Let us have a look at a few of these capabilities below helping retailers adopt a fully Autonomous Store:

  • Extended Store for Retail: The Infosys Retail practice introduces Extended Store, an app that combines the convenience of contactless commerce with the personal touch of shopping at the retail store. It enables seamless and convenient shopping with a zero-touch journey and accelerated checkout. Refer to Figure 2.0: Infosys Extended Store for the features provided by Infosys Extended Store.
  • Machine Vision Driven Customer Tracking: Machine vision powered by store CCTV cameras enables the retail outlet to identify customers, track their movement and provide contextual assistance based on real-time need assessment.
  • Amazon Dash Carts: Amazon Dash Carts are smart grocery carts that allow shoppers to add items to their cart throughout the shopping journey and then seamlessly leave the store at the end of the trip, skipping wait times and lines. Items are identified through a combination of computer vision, AI, and the carts know when they’re leaving the store based on location, which will prompt the checkout process. [10]
  • Amazon One: Amazon One simplifies everyday interactions. It's a free, contactless service that lets you use your palm to pay, enter, or identify yourself. [11]

AWS X Infosys collaboration

AWS has various technologies supporting fully autonomous as well as partially autonomous stores like the Amazon Just Walkout (JWO), Amazon Dash cart, etc., which they have already deployed in its Amazon Go stores and is looking to scale these technologies across the globe by collaborating with retailers. The only challenge faced is that each retailer has its backend systems, discounts and loyalty programs, and customized mobile apps. Hence, these systems differ from retailer to retailer. Customizing the technology to be integrated into such different systems of each retailer requires the capabilities which Infosys provides.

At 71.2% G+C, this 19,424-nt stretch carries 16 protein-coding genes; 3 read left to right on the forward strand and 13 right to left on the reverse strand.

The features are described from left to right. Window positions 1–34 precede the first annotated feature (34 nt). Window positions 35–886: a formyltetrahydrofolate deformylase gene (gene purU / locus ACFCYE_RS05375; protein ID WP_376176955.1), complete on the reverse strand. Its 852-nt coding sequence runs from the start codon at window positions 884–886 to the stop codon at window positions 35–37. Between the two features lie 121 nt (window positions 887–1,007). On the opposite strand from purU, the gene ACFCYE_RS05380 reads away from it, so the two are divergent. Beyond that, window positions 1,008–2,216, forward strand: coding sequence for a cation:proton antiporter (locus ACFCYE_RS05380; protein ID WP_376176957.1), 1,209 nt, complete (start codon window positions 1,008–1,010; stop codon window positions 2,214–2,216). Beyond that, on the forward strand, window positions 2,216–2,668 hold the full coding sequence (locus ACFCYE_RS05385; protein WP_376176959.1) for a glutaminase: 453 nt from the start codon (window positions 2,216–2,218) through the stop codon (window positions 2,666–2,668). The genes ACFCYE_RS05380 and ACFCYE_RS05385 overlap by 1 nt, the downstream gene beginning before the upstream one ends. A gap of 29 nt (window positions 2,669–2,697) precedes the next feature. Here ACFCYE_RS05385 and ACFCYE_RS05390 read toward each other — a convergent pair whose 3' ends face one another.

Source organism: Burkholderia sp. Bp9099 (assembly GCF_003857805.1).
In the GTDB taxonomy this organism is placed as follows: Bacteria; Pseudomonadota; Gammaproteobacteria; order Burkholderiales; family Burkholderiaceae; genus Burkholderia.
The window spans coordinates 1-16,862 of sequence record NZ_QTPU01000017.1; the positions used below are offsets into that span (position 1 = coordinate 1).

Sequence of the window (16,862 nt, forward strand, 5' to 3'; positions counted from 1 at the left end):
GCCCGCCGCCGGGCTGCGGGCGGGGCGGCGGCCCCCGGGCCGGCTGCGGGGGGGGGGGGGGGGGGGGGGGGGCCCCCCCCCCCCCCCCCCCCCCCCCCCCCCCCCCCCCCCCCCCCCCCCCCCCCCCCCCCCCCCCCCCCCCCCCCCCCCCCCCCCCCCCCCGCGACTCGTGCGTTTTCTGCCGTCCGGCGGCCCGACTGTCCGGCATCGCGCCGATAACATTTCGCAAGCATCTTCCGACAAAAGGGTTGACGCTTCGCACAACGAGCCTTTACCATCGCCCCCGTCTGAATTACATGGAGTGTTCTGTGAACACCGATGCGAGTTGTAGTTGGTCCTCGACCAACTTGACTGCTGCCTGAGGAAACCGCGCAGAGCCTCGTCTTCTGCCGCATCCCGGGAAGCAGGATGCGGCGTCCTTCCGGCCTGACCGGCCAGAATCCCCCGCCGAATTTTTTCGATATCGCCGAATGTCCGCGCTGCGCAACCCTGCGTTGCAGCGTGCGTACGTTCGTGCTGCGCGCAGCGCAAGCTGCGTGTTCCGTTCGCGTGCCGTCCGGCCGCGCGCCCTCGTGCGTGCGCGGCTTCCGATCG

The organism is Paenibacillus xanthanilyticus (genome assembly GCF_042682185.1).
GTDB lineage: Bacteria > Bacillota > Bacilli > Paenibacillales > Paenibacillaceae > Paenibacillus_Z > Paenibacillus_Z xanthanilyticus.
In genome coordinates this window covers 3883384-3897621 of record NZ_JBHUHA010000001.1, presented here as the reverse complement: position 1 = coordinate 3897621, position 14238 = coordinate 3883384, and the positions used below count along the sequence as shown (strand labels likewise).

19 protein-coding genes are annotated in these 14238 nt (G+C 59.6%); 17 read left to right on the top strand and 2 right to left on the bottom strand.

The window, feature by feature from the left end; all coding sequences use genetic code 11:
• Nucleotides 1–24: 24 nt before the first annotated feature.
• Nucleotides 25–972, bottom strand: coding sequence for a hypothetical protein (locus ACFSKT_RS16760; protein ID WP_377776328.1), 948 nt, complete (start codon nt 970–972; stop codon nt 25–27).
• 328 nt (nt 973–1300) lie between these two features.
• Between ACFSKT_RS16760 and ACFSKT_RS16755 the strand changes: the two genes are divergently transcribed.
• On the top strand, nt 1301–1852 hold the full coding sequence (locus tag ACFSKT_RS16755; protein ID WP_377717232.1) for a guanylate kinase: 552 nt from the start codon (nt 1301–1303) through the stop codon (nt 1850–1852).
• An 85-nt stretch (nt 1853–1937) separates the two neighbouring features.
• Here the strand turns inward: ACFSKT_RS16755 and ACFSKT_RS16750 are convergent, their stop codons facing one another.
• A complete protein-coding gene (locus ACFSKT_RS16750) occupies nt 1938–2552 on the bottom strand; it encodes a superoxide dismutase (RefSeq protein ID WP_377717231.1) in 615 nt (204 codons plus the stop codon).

Amazon JWO must be customized to integrate and utilize these heterogeneous existing systems. This calls for developing a scalable, robust, and reusable mechanism which can seamlessly onboard retailers and integrate with their native backend systems. Such a mechanism will lead to scaled adoption of Amazon JWO to physical stores and accelerated time to market with lower effort and cost. Infosys has started its journey to build these adapters in collaboration with Amazon and has selected its retail counterpart, Infosys Equinox, as the initial retail partner for integration.


With such advancements in technologies like computer visions and easier availability of sensors; It has paved way to emerging trends like checkout free retail, dark stores etc. This is the era for retailers who would be able to gather much more efficient insights and understand customer behavior within their stores using the mentioned emerging technologies aiding autonomous stores. These would help the stores achieve a seamless experience which will help in successfully building brand loyalty and creating customer mindshare. With the retail environment shifting from product-centricity to customer-centricity, it is important to provide an innovative way for retailers to stay relevant and meet customer demands through autonomous retail stores.



  • Allison Ortiz,
    Global Partner Leader & Industry Head, Amazon Web Services (AWS)

  • Guruprasad NV,
    AVP - Senior Principal Technology Architect, Infosys

  • Dr. Ravi Kumar G. V. V,
    AVP - Senior Principal - Advanced Engineering, Infosys

  • Bhoomi Shah,
    Senior Associate Consultant, Infosys

  • Amrita Mishra,
    Specialist Programmer, Infosys

  • Dr. Sreekanta Guptha BP,
    Principal - Advanced Engineering, Infosys

  • Balamuralidhar Maringanti,
    Principal Product Architect, Infosys